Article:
Olympic and Paralympic track star Oscar Pistorius leaves the North Gauteng High Court in Pretoria, Sept, 12, 2014.
Olympic and Paralympic track star Oscar Pistorius leaves the North Gauteng High Court in Pretoria, Sept, 12, 2014.

PRETORIA - South African Olympic and Paralympic athlete Oscar Pistorius is back in Pretoria’s high court for sentencing after being found guilty of culpable homicide.  Pistorius could face up to 15 years in prison, although there is also a chance he may walk free.  The sentencing hearing is expected to last several days.
Pistorius was found guilty last month of negligently killing Reeva Steenkamp on Valentine’s Day last year, when he shot four nine millimeter rounds through a bathroom door in what he said was the mistaken belief a burglar was lurking behind it.

Culpable homicide, South Africa’s equivalent of manslaughter, is punishable by up to 15 years in prison, community service or a fine.

Judge Thokozile Masipa will sentence Pistorius this week, capping a six-month, on-off trial that has chronicled the fall from grace of the double-amputee athlete, who was once revered in South Africa as the ultimate example of triumph over adversity.

The sprinter, dubbed the "blade runner" because of the carbon-fibre prosthetics he uses to run, sat solemnly in the dock Monday as witnesses gave their testimony.

Pistorius' psychologist Dr. Lore Hartzenberg was the first defense witness to speak at the hearing.  She described Pistorius as a man in deep remorse, describing him as “very emotional” during therapy sessions, which were often disrupted by the athlete weeping and retching.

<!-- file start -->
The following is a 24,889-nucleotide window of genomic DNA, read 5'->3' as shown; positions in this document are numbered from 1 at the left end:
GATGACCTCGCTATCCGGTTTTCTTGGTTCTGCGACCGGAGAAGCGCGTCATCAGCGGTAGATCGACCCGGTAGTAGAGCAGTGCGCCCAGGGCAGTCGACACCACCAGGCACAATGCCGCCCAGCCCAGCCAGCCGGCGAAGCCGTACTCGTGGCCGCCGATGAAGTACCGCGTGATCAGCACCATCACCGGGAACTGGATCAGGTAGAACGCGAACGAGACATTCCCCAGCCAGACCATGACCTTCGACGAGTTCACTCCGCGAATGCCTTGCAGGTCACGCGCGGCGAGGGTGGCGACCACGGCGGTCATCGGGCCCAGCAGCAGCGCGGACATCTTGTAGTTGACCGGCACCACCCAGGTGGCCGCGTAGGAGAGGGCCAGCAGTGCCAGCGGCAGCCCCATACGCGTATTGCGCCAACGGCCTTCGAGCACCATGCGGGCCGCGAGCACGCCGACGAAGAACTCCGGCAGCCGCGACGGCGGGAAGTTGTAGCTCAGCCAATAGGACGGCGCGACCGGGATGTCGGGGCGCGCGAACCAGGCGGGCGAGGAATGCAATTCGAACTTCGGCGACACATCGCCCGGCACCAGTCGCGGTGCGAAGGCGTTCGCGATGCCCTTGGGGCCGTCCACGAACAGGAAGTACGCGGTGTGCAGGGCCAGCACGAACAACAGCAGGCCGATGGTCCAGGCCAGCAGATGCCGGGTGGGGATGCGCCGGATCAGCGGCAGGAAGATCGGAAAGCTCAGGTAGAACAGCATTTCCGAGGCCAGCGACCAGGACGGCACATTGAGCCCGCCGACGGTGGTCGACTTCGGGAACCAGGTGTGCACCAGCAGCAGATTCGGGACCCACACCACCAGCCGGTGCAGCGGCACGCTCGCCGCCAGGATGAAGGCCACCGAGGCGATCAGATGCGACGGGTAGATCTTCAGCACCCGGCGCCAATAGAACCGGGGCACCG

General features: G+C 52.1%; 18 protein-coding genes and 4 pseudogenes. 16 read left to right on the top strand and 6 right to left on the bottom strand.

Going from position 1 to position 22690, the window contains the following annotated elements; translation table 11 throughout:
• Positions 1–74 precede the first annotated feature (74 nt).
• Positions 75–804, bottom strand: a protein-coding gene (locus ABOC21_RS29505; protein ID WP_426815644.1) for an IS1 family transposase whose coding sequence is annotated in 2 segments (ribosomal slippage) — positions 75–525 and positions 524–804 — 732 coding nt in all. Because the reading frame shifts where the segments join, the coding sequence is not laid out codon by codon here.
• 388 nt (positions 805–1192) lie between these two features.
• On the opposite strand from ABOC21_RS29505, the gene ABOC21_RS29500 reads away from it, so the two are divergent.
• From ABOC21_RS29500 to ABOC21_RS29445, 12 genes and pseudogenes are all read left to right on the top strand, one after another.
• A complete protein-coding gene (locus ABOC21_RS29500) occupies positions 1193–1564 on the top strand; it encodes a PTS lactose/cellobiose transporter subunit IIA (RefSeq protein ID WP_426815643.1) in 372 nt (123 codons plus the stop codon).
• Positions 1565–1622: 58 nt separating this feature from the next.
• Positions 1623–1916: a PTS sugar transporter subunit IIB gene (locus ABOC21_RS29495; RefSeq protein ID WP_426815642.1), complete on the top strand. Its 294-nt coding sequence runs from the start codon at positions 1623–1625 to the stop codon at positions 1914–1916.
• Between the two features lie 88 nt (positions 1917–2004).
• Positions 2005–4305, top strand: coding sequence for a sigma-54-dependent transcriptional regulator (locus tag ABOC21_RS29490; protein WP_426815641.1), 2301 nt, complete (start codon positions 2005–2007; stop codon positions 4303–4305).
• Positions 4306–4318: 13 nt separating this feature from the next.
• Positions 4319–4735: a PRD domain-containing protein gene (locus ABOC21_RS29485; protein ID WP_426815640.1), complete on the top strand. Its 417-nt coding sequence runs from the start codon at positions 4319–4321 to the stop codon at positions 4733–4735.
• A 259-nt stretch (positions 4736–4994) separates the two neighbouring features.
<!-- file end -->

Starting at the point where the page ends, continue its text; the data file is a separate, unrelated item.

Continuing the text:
"It is foreseen that Mr. Pistorius will require intensive and ongoing psychotherapy.  What we are left with, My Lady, we are left with a broken man who has lost everything," Hartzenberg said.
The second defense witness was Department of Correctional Services social worker Joel Maringa, who argued that Pistorius would be a good candidate for house arrest, subject to strict guidelines, and should be forbidden from owning a firearm.

“He is going to be put within his home environment.  He will not do as he wishes, he always have to ask for permission," noted Maringa. "Also he has got to attend the programs which are aimed at basically reforming him.”
Maringa told the court that community service would entail 16 hours a month when Pistorius would be required to do “domestic work."
When prosecutor Gerrie Nel asked him how long he would recommend that Pistorius undergo house arrest, Maringa replied that three years would be suitable.

“You are saying that it is in the interest of society that reflects the seriousness of the crime that somebody should be sent to three years correction supervision by having killed an innocent woman in her house,"  Nel asked.  "To even suggest three years - is shockingly inappropriate."
Amid growing discontent in South Africa at the verdict, Judge Masipa has been criticized for being too lenient on the athlete, bolstering a belief that the country’s justice favors rich, white suspects.